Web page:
Inspiration Image Source
I'm consistently amazed just how little it takes to create something classic. There's really something to be said for the "less is more" approach, and I think Audrey Hepburn stands as a brilliant example of it. Extraordinarily self-aware, yet ever humble, she embraced and honored her beauty with simple, elegant acoutrements.
So how do you own your style, instead of letting style own you? I think there are three main principles behind a signature style like Audrey's:
1) Proportion, proportion, proportion. Proportion is something I've only come to name recently, but in some way or another I was always conscious of it. It's the hurdle we face when we try on that trendy over-sized sweater in the dressing room -- the one that hits at the widest part of our thighs and makes us think, "Why does this seem to work for everyone but me?"
As a unique woman (or man), you have your own unique body proportions. The necklines, silhouettes, heel heights, and jean cuts that work for your best friend may not work for you too. Contrary to what magazines would have you believe, there is no perfect pigeonhole (or fruit shape) into which your body will fit. My friend and I are both hourglass-shaped, but where her curves were love a shift dress, I lack the lovely lady lumps to make them look anything but dumpy. And dumpy just ain't my style.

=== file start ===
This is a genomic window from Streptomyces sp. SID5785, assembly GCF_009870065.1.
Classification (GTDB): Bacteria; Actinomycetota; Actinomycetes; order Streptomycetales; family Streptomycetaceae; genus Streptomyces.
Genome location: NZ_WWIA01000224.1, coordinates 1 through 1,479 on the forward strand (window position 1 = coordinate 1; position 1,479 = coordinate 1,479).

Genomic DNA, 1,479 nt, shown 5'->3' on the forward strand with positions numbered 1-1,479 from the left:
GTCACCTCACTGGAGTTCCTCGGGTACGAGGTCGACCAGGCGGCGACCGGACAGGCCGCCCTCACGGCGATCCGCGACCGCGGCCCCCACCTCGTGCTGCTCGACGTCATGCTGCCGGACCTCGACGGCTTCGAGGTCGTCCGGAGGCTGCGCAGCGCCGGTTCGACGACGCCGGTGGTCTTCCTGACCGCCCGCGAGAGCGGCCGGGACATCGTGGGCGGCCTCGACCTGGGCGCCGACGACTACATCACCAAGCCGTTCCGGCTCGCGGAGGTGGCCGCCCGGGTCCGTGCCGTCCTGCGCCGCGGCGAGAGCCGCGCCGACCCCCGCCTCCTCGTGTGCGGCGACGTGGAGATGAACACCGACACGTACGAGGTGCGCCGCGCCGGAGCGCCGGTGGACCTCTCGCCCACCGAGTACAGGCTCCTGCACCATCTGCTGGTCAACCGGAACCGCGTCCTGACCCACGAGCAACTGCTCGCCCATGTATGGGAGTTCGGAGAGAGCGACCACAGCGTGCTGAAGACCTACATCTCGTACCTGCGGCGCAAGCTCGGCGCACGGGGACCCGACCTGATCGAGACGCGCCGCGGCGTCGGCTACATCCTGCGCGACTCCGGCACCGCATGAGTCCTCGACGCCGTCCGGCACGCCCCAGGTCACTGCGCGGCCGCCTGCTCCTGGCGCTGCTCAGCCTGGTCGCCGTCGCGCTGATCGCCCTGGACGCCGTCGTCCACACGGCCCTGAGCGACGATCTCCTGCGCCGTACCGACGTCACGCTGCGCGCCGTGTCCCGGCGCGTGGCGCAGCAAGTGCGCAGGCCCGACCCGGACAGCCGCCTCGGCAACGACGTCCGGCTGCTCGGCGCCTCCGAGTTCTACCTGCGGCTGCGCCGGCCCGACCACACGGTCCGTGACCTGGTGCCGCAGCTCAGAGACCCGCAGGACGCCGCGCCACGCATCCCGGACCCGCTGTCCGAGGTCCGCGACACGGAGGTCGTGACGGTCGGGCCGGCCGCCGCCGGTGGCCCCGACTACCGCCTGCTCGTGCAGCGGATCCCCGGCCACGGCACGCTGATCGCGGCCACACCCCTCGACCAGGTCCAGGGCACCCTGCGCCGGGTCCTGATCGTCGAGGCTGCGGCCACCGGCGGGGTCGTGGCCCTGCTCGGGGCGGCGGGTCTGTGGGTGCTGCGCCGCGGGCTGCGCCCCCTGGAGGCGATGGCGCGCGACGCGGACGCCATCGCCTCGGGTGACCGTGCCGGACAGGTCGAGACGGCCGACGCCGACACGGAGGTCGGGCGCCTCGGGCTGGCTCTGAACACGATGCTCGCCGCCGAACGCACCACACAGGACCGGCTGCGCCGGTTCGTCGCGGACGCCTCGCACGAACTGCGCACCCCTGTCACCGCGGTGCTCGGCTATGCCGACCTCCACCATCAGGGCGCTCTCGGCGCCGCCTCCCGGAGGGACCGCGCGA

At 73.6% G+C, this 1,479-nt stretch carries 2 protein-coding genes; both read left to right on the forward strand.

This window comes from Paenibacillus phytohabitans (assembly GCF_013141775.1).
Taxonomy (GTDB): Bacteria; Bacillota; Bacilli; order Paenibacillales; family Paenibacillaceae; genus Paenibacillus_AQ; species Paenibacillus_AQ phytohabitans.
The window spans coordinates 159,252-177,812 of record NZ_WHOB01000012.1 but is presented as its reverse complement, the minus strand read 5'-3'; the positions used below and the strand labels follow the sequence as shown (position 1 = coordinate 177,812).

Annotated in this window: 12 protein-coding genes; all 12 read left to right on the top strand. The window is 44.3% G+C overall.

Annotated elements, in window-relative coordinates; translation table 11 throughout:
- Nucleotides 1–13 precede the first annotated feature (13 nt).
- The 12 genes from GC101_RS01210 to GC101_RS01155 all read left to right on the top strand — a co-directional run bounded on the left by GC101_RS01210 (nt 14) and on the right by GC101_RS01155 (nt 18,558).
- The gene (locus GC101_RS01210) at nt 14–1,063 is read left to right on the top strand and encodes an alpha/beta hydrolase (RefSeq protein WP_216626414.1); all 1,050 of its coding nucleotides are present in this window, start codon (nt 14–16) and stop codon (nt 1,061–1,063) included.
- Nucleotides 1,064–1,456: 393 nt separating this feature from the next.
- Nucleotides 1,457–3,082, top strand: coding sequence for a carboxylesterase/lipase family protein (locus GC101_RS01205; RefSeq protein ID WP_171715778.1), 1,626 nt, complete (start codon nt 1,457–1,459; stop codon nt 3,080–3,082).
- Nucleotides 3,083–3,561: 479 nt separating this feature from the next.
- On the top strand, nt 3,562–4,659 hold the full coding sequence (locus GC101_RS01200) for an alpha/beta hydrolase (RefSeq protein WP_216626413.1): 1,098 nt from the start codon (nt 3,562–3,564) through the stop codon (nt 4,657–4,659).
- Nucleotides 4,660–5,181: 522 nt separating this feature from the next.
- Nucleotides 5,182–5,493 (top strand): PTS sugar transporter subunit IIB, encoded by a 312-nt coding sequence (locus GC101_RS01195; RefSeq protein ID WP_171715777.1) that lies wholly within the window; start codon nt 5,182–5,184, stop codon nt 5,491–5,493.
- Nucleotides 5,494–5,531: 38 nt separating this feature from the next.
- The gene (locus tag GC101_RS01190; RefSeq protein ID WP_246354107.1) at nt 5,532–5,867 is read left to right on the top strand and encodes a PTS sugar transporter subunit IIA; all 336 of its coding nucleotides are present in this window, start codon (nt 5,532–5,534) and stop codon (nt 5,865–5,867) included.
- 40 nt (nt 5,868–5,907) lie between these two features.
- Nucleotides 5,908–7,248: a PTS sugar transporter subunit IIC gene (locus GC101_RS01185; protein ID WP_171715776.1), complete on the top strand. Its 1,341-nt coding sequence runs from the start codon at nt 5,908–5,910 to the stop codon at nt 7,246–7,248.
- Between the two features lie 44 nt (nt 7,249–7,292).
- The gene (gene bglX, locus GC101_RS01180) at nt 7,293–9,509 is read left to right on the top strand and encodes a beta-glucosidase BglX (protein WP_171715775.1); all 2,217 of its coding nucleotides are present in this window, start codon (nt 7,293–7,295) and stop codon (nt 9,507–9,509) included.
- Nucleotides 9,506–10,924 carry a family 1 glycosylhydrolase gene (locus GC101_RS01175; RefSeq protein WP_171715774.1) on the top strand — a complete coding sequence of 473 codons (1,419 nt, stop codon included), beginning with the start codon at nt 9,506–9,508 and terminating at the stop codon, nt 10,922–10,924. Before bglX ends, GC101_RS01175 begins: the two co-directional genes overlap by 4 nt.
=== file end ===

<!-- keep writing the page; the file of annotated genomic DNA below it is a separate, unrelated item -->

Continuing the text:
The only way to master proportion is through trial and error. Take your time in the dressing room. Observe what makes you feel uncomfortable and ask why. Ignore trends, and go with your gut.
2) The art of confidence. Nothing will make your style soar like good posture, eye contact, a genuine smile, and a positive personality. I was recently introduced to a woman whose work and beauty I'd always admired. In a single conversation, she managed to insult a mutual acquaintance, disparage someone else's romantic felicity, and complain about the shape of her own face. I quickly lost sight of why I esteemed her in the first place.
3) Practice your signature (look). Remember when you were eleven and destined for fabulousity and you actually practiced signing your name? (Please don't tell me I'm the only one who did this...) Fashion requires the same practice. In his book Acting on Film, Michael Caine describes the process by which he became, well, Michael Caine:
I was a Cockney boy and obviously didn't fit anybody's idea of what an actor was supposed to be, so I decided to put together elements that added up to a memorable package. I got myself seen around the "in" spots, wearing glasses and smoking a cigar. I became known as "that guy who wears glasses and smokes a cigar." ... It was the truth, but I had consciously assembled that truth so nobody could miss it.
The moral of the story? Decide who it is you want to be -- what style you want to project -- and put it into practice. Sooner or later, myth will become reality.